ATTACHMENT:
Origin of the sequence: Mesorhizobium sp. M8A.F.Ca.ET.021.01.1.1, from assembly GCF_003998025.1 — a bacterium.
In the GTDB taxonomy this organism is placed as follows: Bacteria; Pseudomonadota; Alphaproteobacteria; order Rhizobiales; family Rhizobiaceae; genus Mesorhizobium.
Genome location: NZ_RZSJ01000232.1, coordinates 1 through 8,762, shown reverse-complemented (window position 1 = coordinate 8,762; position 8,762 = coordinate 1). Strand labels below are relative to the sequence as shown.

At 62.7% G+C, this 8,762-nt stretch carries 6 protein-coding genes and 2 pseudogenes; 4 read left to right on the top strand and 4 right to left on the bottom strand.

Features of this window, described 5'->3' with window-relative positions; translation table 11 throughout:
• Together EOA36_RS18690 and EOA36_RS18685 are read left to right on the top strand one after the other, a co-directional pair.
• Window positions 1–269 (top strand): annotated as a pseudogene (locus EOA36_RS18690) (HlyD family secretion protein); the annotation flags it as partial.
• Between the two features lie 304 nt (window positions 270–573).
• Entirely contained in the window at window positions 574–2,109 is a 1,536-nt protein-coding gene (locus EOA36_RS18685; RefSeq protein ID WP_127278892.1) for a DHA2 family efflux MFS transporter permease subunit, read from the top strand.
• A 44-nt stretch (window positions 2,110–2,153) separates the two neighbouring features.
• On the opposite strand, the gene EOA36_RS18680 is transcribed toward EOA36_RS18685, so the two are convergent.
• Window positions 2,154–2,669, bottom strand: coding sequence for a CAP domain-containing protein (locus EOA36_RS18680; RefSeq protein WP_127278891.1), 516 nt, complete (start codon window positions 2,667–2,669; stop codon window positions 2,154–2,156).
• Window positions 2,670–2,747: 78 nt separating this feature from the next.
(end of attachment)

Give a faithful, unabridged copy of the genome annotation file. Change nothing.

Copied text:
Origin of the sequence: Mesorhizobium sp. M8A.F.Ca.ET.021.01.1.1, from assembly GCF_003998025.1 — a bacterium.
In the GTDB taxonomy this organism is placed as follows: Bacteria; Pseudomonadota; Alphaproteobacteria; order Rhizobiales; family Rhizobiaceae; genus Mesorhizobium.
Genome location: NZ_RZSJ01000232.1, coordinates 1 through 8,762, shown reverse-complemented (window position 1 = coordinate 8,762; position 8,762 = coordinate 1). Strand labels below are relative to the sequence as shown.

At 62.7% G+C, this 8,762-nt stretch carries 6 protein-coding genes and 2 pseudogenes; 4 read left to right on the top strand and 4 right to left on the bottom strand.

Features of this window, described 5'->3' with window-relative positions; translation table 11 throughout:
• Together EOA36_RS18690 and EOA36_RS18685 are read left to right on the top strand one after the other, a co-directional pair.
• Window positions 1–269 (top strand): annotated as a pseudogene (locus EOA36_RS18690) (HlyD family secretion protein); the annotation flags it as partial.
• Between the two features lie 304 nt (window positions 270–573).
• Entirely contained in the window at window positions 574–2,109 is a 1,536-nt protein-coding gene (locus EOA36_RS18685; RefSeq protein ID WP_127278892.1) for a DHA2 family efflux MFS transporter permease subunit, read from the top strand.
• A 44-nt stretch (window positions 2,110–2,153) separates the two neighbouring features.
• On the opposite strand, the gene EOA36_RS18680 is transcribed toward EOA36_RS18685, so the two are convergent.
• Window positions 2,154–2,669, bottom strand: coding sequence for a CAP domain-containing protein (locus EOA36_RS18680; RefSeq protein WP_127278891.1), 516 nt, complete (start codon window positions 2,667–2,669; stop codon window positions 2,154–2,156).
• Window positions 2,670–2,747: 78 nt separating this feature from the next.